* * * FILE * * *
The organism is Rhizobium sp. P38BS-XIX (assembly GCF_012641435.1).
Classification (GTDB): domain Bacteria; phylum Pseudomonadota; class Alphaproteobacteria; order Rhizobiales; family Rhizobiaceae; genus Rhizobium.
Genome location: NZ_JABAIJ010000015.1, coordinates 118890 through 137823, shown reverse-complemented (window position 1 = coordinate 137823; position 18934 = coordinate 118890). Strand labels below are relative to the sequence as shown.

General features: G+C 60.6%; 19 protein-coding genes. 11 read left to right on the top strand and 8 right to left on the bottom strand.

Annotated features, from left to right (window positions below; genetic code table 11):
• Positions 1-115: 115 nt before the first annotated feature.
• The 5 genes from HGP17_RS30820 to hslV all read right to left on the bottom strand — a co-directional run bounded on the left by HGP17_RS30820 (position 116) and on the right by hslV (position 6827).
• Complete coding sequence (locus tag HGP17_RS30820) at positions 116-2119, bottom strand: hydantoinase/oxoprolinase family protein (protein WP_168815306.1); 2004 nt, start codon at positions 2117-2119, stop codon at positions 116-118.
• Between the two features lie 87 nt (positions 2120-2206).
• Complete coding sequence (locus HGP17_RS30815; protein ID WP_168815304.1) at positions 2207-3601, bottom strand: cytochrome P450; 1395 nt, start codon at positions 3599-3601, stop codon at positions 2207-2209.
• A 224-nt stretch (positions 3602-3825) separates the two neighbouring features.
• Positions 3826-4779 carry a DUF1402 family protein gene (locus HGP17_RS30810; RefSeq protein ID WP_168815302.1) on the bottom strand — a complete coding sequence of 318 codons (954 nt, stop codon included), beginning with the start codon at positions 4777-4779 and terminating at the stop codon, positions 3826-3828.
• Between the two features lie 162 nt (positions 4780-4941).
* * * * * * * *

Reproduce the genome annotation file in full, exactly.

The organism is Rhizobium sp. P38BS-XIX (assembly GCF_012641435.1).
Classification (GTDB): domain Bacteria; phylum Pseudomonadota; class Alphaproteobacteria; order Rhizobiales; family Rhizobiaceae; genus Rhizobium.
Genome location: NZ_JABAIJ010000015.1, coordinates 118890 through 137823, shown reverse-complemented (window position 1 = coordinate 137823; position 18934 = coordinate 118890). Strand labels below are relative to the sequence as shown.

General features: G+C 60.6%; 19 protein-coding genes. 11 read left to right on the top strand and 8 right to left on the bottom strand.

Annotated features, from left to right (window positions below; genetic code table 11):
• Positions 1-115: 115 nt before the first annotated feature.
• The 5 genes from HGP17_RS30820 to hslV all read right to left on the bottom strand — a co-directional run bounded on the left by HGP17_RS30820 (position 116) and on the right by hslV (position 6827).
• Complete coding sequence (locus tag HGP17_RS30820) at positions 116-2119, bottom strand: hydantoinase/oxoprolinase family protein (protein WP_168815306.1); 2004 nt, start codon at positions 2117-2119, stop codon at positions 116-118.
• Between the two features lie 87 nt (positions 2120-2206).
• Complete coding sequence (locus HGP17_RS30815; protein ID WP_168815304.1) at positions 2207-3601, bottom strand: cytochrome P450; 1395 nt, start codon at positions 3599-3601, stop codon at positions 2207-2209.
• A 224-nt stretch (positions 3602-3825) separates the two neighbouring features.
• Positions 3826-4779 carry a DUF1402 family protein gene (locus HGP17_RS30810; RefSeq protein ID WP_168815302.1) on the bottom strand — a complete coding sequence of 318 codons (954 nt, stop codon included), beginning with the start codon at positions 4777-4779 and terminating at the stop codon, positions 3826-3828.
• Between the two features lie 162 nt (positions 4780-4941).